So what’s going on here? Think about how the BBD makes a pitch change. When the LFO output is rising, the clock frequency is increasing, and samples are being read out faster than they were read in – their pitch is shifted up. Likewise, when the LFO is falling, the clock frequency is decreasing, and samples are read out more slowly than they were read in – the pitch is decreased. The key here is that the pitch shift is not caused by a high clock frequency or a low clock frequency, but by an increasing or decreasing clock frequency. It’s the rate–of–change of clock frequency that’s important.
For a sine wave LFO input like we’ve been using, the point of maximum increase is the middle of the upwards slope, where our clock rate crosses the horizontal red line. Similarly, the maximum decrease is on the downwards slope where it crosses the red line. If we plot this rate of increase, we’re plotting the differential of sin(x), which is just cos(x) – the same thing shifted forwards a bit.
But hang on a minute! Our frequency modulation isn’t following cos(x) for our sin(x) LFO! That curve isn’t a cosine curve any more than it’s a sine curve. Where’s that distortion coming from?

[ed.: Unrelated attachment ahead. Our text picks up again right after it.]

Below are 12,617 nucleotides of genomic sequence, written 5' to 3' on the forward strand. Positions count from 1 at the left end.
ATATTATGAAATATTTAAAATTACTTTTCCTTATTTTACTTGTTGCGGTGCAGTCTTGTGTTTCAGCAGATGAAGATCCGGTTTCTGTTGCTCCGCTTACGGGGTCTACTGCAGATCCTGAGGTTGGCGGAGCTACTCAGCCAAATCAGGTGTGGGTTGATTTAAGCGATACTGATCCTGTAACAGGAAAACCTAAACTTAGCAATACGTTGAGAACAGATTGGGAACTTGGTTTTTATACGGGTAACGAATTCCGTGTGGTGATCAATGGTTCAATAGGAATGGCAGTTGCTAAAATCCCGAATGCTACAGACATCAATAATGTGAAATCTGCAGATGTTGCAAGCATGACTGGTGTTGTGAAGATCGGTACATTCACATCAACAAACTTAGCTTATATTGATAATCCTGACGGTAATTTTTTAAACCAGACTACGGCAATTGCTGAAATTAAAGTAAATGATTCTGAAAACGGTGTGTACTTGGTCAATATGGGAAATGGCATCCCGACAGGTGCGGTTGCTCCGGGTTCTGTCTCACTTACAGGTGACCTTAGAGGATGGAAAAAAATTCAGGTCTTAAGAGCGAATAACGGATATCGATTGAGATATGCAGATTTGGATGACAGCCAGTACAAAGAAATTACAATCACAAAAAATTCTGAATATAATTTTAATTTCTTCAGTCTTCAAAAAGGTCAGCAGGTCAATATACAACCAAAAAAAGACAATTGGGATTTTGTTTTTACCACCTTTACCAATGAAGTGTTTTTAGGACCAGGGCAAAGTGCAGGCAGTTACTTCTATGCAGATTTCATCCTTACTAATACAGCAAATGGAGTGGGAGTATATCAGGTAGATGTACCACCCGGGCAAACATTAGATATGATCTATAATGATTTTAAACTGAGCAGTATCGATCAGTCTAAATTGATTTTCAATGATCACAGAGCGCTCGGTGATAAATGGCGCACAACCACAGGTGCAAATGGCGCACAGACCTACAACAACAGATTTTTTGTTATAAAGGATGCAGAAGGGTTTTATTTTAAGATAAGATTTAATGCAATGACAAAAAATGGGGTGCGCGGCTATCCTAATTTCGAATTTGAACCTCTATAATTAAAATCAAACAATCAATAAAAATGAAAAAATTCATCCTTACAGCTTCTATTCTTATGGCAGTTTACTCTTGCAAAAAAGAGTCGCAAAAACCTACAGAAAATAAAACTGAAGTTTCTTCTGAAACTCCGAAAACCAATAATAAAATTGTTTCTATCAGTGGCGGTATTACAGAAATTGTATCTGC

Why does the modulation get distorted?
Let’s back up for a moment and consider the delay. How would we measure the delay at any moment in time? Well, the total amount of delay is just the amount of delay provided by each bucket, all added together, and how much delay you get depends on how fast the clock was going for each of the previous buckets. The delay for a single bucket is the length of time since the last clock pulse – e.g. the clock period. The total delay is the sum of all the last X clock periods, where X is the number of BBD stages. Put another way, we’re integrating the area under the clock period curve for the last X samples.